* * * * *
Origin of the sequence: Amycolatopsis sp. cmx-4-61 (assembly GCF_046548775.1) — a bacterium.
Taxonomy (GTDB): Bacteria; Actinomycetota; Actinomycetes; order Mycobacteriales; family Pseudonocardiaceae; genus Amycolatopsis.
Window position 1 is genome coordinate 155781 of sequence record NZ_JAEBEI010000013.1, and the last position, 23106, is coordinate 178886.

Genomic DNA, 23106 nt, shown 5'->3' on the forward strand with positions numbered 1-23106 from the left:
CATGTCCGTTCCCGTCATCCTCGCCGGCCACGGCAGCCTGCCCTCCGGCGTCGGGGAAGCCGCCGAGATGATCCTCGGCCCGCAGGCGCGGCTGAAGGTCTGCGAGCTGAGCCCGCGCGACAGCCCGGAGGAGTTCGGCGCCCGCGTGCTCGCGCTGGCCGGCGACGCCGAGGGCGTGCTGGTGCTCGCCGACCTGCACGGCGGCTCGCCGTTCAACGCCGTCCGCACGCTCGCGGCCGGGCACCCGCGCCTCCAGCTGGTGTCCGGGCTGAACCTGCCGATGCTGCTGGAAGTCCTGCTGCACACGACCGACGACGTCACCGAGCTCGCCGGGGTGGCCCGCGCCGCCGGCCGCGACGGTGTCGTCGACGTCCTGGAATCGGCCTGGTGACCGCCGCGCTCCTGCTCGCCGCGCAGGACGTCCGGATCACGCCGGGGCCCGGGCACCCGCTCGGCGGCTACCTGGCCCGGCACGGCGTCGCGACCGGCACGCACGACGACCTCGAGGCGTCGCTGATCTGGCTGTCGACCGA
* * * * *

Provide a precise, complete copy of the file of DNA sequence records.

Origin of the sequence: Amycolatopsis sp. cmx-4-61 (assembly GCF_046548775.1) — a bacterium.
Taxonomy (GTDB): Bacteria; Actinomycetota; Actinomycetes; order Mycobacteriales; family Pseudonocardiaceae; genus Amycolatopsis.
Window position 1 is genome coordinate 155781 of sequence record NZ_JAEBEI010000013.1, and the last position, 23106, is coordinate 178886.

Genomic DNA, 23106 nt, shown 5'->3' on the forward strand with positions numbered 1-23106 from the left:
CATGTCCGTTCCCGTCATCCTCGCCGGCCACGGCAGCCTGCCCTCCGGCGTCGGGGAAGCCGCCGAGATGATCCTCGGCCCGCAGGCGCGGCTGAAGGTCTGCGAGCTGAGCCCGCGCGACAGCCCGGAGGAGTTCGGCGCCCGCGTGCTCGCGCTGGCCGGCGACGCCGAGGGCGTGCTGGTGCTCGCCGACCTGCACGGCGGCTCGCCGTTCAACGCCGTCCGCACGCTCGCGGCCGGGCACCCGCGCCTCCAGCTGGTGTCCGGGCTGAACCTGCCGATGCTGCTGGAAGTCCTGCTGCACACGACCGACGACGTCACCGAGCTCGCCGGGGTGGCCCGCGCCGCCGGCCGCGACGGTGTCGTCGACGTCCTGGAATCGGCCTGGTGACCGCCGCGCTCCTGCTCGCCGCGCAGGACGTCCGGATCACGCCGGGGCCCGGGCACCCGCTCGGCGGCTACCTGGCCCGGCACGGCGTCGCGACCGGCACGCACGACGACCTCGAGGCGTCGCTGATCTGGCTGTCGACCGA